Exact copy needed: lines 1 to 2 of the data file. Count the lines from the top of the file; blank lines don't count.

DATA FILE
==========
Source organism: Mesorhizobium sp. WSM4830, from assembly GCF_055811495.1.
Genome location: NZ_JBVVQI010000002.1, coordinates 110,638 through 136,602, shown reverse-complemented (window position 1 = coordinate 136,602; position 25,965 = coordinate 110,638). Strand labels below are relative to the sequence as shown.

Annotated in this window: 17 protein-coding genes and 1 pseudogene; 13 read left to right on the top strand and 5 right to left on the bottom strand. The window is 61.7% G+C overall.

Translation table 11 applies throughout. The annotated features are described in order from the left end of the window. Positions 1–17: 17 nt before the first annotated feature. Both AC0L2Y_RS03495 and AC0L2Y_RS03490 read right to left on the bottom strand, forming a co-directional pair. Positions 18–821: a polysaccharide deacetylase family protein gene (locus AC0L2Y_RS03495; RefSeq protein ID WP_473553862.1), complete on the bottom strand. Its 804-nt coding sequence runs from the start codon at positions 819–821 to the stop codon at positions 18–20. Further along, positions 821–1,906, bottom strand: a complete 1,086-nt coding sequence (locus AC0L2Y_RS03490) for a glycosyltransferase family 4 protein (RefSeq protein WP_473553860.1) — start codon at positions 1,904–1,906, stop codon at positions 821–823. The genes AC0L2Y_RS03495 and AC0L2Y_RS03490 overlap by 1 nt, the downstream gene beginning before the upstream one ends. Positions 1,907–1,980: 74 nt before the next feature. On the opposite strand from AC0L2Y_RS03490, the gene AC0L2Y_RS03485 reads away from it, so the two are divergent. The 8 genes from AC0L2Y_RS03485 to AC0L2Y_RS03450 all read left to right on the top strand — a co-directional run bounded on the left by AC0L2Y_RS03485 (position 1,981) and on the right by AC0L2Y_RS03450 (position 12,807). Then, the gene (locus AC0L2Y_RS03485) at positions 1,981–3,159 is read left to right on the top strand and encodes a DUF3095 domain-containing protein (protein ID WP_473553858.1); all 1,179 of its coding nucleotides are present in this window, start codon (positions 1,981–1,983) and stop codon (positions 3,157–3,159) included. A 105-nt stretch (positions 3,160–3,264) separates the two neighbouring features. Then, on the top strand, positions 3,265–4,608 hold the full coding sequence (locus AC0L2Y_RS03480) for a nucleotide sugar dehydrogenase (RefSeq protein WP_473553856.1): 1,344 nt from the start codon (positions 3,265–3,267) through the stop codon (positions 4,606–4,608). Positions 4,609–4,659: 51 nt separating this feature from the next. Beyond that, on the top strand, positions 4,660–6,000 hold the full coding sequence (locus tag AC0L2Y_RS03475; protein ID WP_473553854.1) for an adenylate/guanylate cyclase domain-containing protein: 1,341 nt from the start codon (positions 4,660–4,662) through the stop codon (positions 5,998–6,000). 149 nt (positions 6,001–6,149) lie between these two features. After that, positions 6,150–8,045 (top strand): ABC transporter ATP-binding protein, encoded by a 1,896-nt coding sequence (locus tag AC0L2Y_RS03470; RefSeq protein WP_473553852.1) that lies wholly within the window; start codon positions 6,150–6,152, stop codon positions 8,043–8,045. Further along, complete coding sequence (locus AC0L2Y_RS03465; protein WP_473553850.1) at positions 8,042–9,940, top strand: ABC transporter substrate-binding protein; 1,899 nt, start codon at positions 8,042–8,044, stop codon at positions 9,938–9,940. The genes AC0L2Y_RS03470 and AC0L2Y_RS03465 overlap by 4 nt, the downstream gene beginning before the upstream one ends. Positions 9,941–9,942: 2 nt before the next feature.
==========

Source organism: Mesorhizobium sp. WSM4830, from assembly GCF_055811495.1.
Genome location: NZ_JBVVQI010000002.1, coordinates 110,638 through 136,602, shown reverse-complemented (window position 1 = coordinate 136,602; position 25,965 = coordinate 110,638). Strand labels below are relative to the sequence as shown.